Degree or Certs Needed for Young Techie to Be Competitive
I’ve been studying Linux, UNIX and general network administration for two years now, a proud Linux user since Ubuntu 5.10, and have been working with Windows-based machines for almost six years. My career goal is to become a UNIX and Linux network administrator. I currently work days as a school bus driver and nights stocking at a grocery store. I have plans to attend community college in the spring. I’m 20 years old; I mention this because I’ve been turned down for some interviews simply because of my age. I’ve had sales and tech experience but most of it freelance. I want to begin a career in IT, preferably with Linux, but see no entry-level jobs. I’ve heard that pursuing a Microsoft cert such as MCDST or MCSA would be best. Many suggest the A+ and Network+ certs, too. I’m studying for my CCNA with plans for an MCSA, SCSA or RHCT cert. I’m not including the A+ or Network+ because I’ve been working with hardware for going on six years now, and the CCNA seems to carry more weight. I’m also considering administrative certs from MS, Sun or Red Hat to try and help make up for the fact that I don’t have a B.S. backing me up. With a CCNA and a SysAdmin cert, do I have any hope for landing a decent IT job?
– Andrew Hale
It’s great that you have a goal in mind. At 20 years old, there are a lot of folks who have not yet decided on an industry to be in, let alone a platform or product to specialize in working with. I, too, got my start in the industry young, full time right out of high school initially, so I definitely understand the challenges you face because of your age. IT managers seem to have difficulty understanding that someone in your age group can have the maturity and experience to provide a service to them. That having been said, I think that with some focused investment in certification, you can really work your way forward.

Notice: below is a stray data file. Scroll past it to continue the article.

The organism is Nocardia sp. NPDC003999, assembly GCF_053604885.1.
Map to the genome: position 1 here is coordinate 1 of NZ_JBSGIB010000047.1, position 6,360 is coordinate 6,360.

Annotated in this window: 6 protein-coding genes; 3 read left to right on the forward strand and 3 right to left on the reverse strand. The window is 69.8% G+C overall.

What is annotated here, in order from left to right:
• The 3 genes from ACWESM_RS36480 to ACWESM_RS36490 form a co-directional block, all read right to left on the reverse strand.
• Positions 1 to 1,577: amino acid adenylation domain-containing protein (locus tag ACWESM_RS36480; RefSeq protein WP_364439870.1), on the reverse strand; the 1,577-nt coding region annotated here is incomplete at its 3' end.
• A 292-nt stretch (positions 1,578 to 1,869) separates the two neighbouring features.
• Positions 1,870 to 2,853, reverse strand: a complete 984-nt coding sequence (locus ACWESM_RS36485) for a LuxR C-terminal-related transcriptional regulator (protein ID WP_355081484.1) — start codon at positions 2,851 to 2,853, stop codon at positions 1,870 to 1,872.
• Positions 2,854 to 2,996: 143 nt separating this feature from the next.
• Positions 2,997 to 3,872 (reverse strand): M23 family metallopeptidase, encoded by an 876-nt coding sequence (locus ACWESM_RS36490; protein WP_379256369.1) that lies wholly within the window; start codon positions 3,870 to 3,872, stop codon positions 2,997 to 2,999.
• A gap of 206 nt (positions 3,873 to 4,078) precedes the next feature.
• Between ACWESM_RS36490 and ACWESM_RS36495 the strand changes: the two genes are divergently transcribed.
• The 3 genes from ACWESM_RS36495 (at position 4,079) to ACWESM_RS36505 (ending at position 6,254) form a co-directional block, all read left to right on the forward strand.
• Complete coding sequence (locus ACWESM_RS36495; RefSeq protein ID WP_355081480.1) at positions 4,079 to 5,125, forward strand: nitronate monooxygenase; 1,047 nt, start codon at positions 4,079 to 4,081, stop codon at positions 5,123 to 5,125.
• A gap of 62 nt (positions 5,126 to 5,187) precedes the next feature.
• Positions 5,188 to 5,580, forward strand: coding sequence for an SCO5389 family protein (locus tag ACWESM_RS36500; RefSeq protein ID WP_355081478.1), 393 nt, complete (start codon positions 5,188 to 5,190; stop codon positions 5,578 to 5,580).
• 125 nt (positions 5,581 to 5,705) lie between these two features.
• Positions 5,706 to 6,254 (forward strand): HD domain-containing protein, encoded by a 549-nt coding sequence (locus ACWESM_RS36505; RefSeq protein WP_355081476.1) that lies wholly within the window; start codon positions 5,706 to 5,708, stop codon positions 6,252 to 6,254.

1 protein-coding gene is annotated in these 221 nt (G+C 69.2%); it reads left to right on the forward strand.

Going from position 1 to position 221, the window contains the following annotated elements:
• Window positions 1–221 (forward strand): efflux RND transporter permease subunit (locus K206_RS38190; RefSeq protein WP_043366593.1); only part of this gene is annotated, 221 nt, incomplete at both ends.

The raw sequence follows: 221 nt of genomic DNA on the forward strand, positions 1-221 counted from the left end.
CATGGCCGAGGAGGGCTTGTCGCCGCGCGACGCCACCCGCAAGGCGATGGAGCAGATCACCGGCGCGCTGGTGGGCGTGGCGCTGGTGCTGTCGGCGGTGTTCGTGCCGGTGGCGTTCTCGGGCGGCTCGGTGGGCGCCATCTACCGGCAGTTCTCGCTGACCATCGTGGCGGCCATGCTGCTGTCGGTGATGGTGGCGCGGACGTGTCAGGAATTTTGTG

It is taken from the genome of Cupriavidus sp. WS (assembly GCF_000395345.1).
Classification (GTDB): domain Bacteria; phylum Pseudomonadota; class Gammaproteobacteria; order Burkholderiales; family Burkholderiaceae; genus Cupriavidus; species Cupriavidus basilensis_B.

I think the strongest thing that you need to do right now is focus your investment. You probably are not in a position to throw unlimited resources at being certified, so I would start by certifying what you already have experience with. I know you overlooked the A+ and the Network+ because they are low level. However certification is specifically geared to credentialing your experience. Once you have certified your existing skill set, focus on the area that you really would like to work in. Start with the CompTIA Linux+ or the LPIC program’s LPIC-1 credential. Once you have obtained a general credential, start to think about specific Linux distributions.
I’ve done a couple of Web searches on IT jobs, including junior or trainee UNIX- and Linux-based ones, and the majority require a degree or the equivalent years in work experience, with and without professional certifications. No matter what professional certification you do, it will not equal a degree, and the higher-end professional certifications should reflect your job role and responsibilities.
Don’t discount the CompTIA A+ or the Network+. These may be “basic” certifications, but the higher-end cert programs build upon their skills and knowledge. I have met people who have gained MCSAs and lack the underpinning knowledge they require in a real-world environment. With that in mind, and based on the career path that you want to go down, I would strongly recommend considering doing your degree either online or part time, so you can still work during the day. If the area where you live has a shortage of IT jobs, gaining your degree will increase your chances of getting selected.
Wayne Anderson is a highly certified instructional consultant and the certification lead for Avanade, a global Microsoft consultancy. Ken Wagner is an IT network manager and part-time IT lecturer in the United Kingdom. He has lived in the United States, Asia and Europe. To pose a question to Ken and Wayne, send an e-mail to DearTechie@certmag.com.